MatschOtto: From "The spider and the Fly," by Mary Howitt “Will you walk into my parlor?” said the spider to the fly; “’Tis the prettiest little parlor that ever you did spy."

ADASpota: English Medium and Visionary artist Georgiana Houghton The Spiritual Crown of Annie Mary Howitt Watts, 1867 (Watercolour)

ADASpota: English Pre-Raphaelite painter, writer, feminist and spiritualist Anna Mary Howitt became a pioneering drawing medium. It is likely the term "automatic drawing" originated with her. Spiritualist Drawing (c.1856)

IamShiaaa_: "And now dear little children, who may this story read, To idle, silly flattering words, I pray you ne’er give heed: Unto an evil counsellor, close heart and ear and eye, And take a lesson from this tale, of the Spider and the Fly." The Spider and the Fly by Mary Howitt

Hockeyfan_52: “Will you walk into my parlor?” said the spider to the fly; “’Tis the prettiest little parlor that ever you did spy. - Mary Howitt

HalifaxNC1776: "Come into my parlor said the spider to the fly"--Mary Howitt, 1829. This week in honor of Halloween we'll be featuring some spooky sights from around the historic site. Happy Halloween from all of us here at Historic Halifax!

lilbookjockey: 209. The Spider and the Fly by Mary Howitt / Tony DiTerlizzi. 4/5 stars. This is a poem that has stuck with me since childhood, so I enjoyed being able to read it in picture book format. There are definitely some lessons to learn about dangerous creatures in here.

profrichmond: And if you have never read the full poem, The Spider and the Fly (1829) by poet, editor and abolitionist Mary Howitt, you can find it here

inf1: “Will you walk into my parlour?” said the Spider to the Fly, “‘Tis the prettiest little parlour that ever you did spy; The way into my parlour is up a winding stair, And I have many curious things to shew when you are there.” - Mary Howitt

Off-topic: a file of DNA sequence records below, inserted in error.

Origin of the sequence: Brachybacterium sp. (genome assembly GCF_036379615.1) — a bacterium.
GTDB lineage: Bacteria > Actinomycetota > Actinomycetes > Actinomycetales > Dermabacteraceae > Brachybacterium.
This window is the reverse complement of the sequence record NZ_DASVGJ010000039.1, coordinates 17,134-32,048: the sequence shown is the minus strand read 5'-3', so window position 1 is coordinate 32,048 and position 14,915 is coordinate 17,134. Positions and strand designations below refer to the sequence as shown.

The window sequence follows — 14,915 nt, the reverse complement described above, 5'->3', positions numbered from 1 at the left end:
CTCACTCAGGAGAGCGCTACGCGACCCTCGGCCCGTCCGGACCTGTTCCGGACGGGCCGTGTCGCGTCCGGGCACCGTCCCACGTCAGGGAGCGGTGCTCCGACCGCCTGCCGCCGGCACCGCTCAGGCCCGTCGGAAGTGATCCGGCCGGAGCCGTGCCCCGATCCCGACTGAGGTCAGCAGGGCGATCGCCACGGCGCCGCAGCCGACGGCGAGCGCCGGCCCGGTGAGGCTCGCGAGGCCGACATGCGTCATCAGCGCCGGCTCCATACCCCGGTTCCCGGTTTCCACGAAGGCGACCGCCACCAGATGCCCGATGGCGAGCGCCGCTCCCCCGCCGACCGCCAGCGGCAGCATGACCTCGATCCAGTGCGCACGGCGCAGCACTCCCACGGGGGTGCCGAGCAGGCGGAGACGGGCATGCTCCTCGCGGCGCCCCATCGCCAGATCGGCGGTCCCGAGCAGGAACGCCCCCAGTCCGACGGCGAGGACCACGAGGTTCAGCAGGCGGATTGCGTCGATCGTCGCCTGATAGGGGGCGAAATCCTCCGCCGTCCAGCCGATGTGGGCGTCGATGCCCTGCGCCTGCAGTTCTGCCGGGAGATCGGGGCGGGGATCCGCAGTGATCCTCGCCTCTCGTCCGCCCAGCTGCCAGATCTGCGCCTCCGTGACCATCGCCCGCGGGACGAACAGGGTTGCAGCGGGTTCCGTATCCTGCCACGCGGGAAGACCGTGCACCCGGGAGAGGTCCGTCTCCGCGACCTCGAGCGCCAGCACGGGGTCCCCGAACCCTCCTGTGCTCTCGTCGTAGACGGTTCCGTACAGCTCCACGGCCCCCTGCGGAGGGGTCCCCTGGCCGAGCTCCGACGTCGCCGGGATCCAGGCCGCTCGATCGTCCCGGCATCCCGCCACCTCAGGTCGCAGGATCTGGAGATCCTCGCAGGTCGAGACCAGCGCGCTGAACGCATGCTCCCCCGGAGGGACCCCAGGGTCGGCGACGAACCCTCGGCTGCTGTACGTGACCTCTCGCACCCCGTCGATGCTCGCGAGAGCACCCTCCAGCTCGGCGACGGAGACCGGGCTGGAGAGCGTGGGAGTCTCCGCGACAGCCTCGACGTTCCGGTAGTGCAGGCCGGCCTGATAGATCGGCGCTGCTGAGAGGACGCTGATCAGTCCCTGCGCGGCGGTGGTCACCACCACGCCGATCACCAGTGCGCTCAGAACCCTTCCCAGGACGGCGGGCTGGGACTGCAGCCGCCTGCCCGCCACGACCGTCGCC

HECTURTLE: "Come here pretty fly, with the pearl and silver wing: Your robes are green and purple; there's a crest upon your head; Your eyes are like diamonds bright, but mine are dull as lead" Said the spider to the fly Hearing his flattering words, she came slowly flitting by -Mary Howitt

DannaStaaf: —And now, dear little children, who may this story read, To idle, silly, flattering words, I pray you ne'er give heed: Ignore all evil counsellors, for hidden beaks can stab, And take a lesson from this tale of Octopus and Crab. (homage to Mary Howitt's The Spider and the Fly)

JosephJots: —And now, dear little children, who may this story read, To idle, silly, flattering words, I pray you ne'er give heed: Unto an evil counsellor, close heart, and ear, and eye, And take a lesson from this tale, of the Spider and the Fly. —Mary Howitt

allencarole56: The Spider and the Fly by Mary Howitt and illustrated by Tony Diterlizzi

j_hatala: The Desolation of Eyam By Mary Howitt A poem about actual events that took place in a small 17th century town that quarantined itself during the plague. 1 in 3 died. As bad as it sounds, it's a pleasure to read.

MostlyPrint: "Will you walk into my parlour?" said a spider to a fly. The opening line we all know. Even inspired the B-side of (I can’t get no) Satisfaction by the Rolling Stones. Written by prolific writer and poet, Mary Howitt (1799-1888) friend of the Wordsworths, Tennyson, Dickens et al.

MidlandON: A welcome sight has returned to Midland, as the annual Thanksgiving Display at the corner of Highway 12 and Highway/County Road 93 was completed yesterday afternoon by Mary Howitt and Jesse Graham of the Operations team. Great work!